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Lending a Hand to Maine's Island Birds.

For most of the year, Maine's 3,500 coastal islands are lonely, rockbound sentinels. But for a few months each summer, hundreds of the islands are transformed into marvelously raucous and lively homes for a unique assemblage of nesting seabirds, wading birds, and threatened and endangered species.

The Maine islands are a meeting ground of north and south, providing the only breeding sites in the United States for Atlantic puffins (Fratercula arctica) and razorbill auks (Alca torda). With the possible exception of a few islands south of the State, the Maine islands also provide black guillemots (Cepphus grylle), Leach's storm petrels (Oceanodroma leucorhoa), and common eiders (Somateria mollissima) their southernmost breeding territories in North America. At the same time, Maine islands are the northernmost breeding sites for laughing gulls (Larus atricilla), snowy egrets (Egretta thula), little blue herons (Egretta caerulea) and tricolored herons (Egretta tricolor). Some islands also support rare nesting birds, such as the endangered roseate tern (Sterna dougallii dougallii) and the threatened bald eagle (Haaliaeetus leucocephalus), and endangered peregrine falcons (Falco pergrinus) find food for their young on the islands. Many islands and associated mudflats are used for feeding and resting by large numbers of migrating waterfowl, including recovering populations of Atlantic brant (Branta bernicla) and declining populations of black ducks (Anas rubripes). Other birds whose populations appear to be decreasing internationally, including some neotropical migrants and internationally important populations of migrating shorebirds, also depend on the Maine islands for undisturbed nesting, feeding, and roosting habitat.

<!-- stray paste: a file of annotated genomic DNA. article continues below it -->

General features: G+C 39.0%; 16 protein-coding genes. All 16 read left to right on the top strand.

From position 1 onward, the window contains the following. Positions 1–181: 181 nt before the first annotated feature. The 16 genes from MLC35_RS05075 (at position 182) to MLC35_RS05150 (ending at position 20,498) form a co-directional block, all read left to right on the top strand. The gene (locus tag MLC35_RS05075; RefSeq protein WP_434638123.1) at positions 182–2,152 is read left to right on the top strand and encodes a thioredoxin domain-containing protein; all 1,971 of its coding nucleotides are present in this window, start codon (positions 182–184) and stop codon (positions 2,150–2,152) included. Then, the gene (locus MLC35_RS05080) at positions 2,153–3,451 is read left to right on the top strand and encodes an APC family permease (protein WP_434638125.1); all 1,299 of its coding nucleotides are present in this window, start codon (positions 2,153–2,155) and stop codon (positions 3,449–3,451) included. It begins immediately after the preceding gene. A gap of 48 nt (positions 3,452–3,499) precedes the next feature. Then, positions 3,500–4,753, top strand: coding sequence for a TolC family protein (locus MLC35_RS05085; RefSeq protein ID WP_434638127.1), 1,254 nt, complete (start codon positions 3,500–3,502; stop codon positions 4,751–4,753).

As Stew Fefer, a seabird expert and Project Leader at the Fish and Wildlife Service's (FWS) Gulf of Maine Coastal Ecosystems Program, has noted, "These birds seek out Maine's coastal islands because they are generally free of human disturbance and mainland predators, but are situated close to rich feeding grounds." However, as development spreads along the eastern seaboard, such islands are attracting increased attention from potential users. Disturbances associated with second home developments and subdivisions, timber harvesting, recreational use, and aquaculture are increasing and sometimes threaten important island habitats.